subchief

subchief

(ˈsʌbˌtʃiːf)
n
a chief below the main chief
References in periodicals archive ?
Senior Land Management Officer, Amuru District Local Government, Gulu, 26 May 2015: Patrick Ong'ara and Zakeo Lubeja, Chief and Subchief, Gulu, 27 May 2015.
Concurrently, the British placed Tingwe (Atinga) Rabwo, a cobbler-merchant and occasional slave trader who knew the Hausa language, as subchief over Miango.
Older men had leading roles in the Spokane councils, in addition to being elected chief or subchief.
In Zvarevashe's novel, Mandivavarira is a subchief of the Sadzaguru people of Chikomba District of the pre-colonial times.
Bernie Sprague, subchief of Michigan's Saginaw Chippewa tribe, was astonished to learn that the tribe--which paid Abramoff more than $2 million from 2001 to 2003--had donated $25,000 to a group called the Capital Athletic Foundation.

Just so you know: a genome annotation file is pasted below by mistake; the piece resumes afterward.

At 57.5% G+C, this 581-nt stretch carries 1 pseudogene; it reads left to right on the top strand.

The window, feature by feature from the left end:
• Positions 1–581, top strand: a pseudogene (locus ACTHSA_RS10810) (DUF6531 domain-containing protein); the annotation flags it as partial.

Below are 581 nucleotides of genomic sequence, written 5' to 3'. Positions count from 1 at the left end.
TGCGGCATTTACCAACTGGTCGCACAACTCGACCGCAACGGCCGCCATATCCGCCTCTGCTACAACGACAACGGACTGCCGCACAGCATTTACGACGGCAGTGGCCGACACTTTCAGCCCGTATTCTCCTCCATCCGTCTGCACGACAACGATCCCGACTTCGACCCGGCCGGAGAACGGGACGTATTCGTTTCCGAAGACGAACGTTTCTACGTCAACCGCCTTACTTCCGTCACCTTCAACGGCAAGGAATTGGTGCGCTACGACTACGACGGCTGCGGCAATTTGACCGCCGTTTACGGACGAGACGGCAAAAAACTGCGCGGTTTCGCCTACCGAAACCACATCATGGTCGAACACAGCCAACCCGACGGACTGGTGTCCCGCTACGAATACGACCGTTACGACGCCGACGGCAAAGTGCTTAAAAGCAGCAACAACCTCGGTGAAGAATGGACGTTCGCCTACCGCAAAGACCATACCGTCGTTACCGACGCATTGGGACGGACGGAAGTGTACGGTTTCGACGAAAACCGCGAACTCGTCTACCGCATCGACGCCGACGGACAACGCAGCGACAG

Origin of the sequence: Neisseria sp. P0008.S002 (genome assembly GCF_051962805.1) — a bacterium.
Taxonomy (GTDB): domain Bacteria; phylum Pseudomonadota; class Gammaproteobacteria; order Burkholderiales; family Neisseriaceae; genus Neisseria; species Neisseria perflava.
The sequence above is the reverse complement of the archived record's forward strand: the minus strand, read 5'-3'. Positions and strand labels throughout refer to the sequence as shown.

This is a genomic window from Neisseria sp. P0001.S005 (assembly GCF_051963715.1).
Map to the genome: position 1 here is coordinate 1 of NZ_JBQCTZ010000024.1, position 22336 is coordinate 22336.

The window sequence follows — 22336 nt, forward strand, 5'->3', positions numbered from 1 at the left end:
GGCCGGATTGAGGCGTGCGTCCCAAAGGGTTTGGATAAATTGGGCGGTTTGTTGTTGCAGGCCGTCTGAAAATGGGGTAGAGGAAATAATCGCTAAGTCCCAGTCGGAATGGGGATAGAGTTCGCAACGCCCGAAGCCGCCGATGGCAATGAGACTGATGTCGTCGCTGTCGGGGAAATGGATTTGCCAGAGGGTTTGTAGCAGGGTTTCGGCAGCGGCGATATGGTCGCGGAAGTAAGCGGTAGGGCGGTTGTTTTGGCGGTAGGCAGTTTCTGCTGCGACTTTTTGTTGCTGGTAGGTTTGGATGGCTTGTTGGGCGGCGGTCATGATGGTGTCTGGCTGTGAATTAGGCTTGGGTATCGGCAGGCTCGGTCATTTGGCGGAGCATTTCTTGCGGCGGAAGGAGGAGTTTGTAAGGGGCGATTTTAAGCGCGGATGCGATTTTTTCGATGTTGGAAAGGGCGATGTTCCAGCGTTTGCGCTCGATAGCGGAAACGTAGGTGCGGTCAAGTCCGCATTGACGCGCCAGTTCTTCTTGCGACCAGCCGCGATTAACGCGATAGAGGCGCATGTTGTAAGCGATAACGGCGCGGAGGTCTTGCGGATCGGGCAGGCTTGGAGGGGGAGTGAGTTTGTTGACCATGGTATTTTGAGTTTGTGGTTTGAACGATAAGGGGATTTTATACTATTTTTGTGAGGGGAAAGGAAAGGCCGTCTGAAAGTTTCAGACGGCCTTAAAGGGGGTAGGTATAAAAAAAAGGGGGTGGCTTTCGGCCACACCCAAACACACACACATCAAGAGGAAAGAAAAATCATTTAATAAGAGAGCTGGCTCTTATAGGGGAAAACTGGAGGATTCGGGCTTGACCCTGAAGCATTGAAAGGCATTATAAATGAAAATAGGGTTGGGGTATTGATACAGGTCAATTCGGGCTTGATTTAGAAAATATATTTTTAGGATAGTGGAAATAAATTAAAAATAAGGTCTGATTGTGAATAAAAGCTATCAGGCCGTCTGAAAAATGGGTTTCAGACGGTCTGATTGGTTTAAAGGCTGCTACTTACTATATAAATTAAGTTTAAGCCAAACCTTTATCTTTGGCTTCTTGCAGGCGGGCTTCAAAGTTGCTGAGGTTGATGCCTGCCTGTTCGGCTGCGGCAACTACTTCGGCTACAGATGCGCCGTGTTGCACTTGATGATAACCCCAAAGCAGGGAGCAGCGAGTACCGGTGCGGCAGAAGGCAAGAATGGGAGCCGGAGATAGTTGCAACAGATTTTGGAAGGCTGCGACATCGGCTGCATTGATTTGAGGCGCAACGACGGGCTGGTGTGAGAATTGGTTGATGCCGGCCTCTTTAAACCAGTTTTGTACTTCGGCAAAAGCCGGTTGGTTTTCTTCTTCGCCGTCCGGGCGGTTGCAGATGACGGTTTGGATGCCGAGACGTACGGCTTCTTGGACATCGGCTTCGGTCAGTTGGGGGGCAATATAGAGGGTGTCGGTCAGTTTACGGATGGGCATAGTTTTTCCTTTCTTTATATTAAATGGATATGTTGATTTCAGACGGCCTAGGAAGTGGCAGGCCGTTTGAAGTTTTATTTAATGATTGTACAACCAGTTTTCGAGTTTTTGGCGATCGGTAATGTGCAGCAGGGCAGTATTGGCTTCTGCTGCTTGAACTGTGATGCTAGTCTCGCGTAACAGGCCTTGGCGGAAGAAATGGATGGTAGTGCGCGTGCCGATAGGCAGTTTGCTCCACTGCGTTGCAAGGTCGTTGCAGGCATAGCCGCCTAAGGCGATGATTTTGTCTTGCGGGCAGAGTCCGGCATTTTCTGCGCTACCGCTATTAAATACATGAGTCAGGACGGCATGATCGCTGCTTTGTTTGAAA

Bernie Sprague, subchief of Michigan's Saginaw Chippewa (and a longtime Abramoff opponent), told senators that his tribe--which had paid Abramoff $2.
25) Established by a minor subchief of the Svosve Dynasty who was exiled from the core of their territory; see D N Beach, A Zimbabwean Past, Mambo Press, Gweru, 1994.
For example, the spark of the 1959 riots was the assault on a Hutu subchief, who was active in a Hutu party, by youths of the Rwandan National Union (UNAR, the party of the Tutsi aristocrats), and rumors that he was killed.
Regis Tribe" and to define powers and duties of subchief.
16) They were intimidated by Sulemani Kalemesa, installed by the Belgian authorities as subchief of Boga, who accused them of having British colonial sympathies.
He shot a subchief who implored the Lemhi to join the Bannock force.
Shawnodese, who is now my subchief, and director of the Apprentice Program, came here in 1979, with a background in about every new-age philosophy available.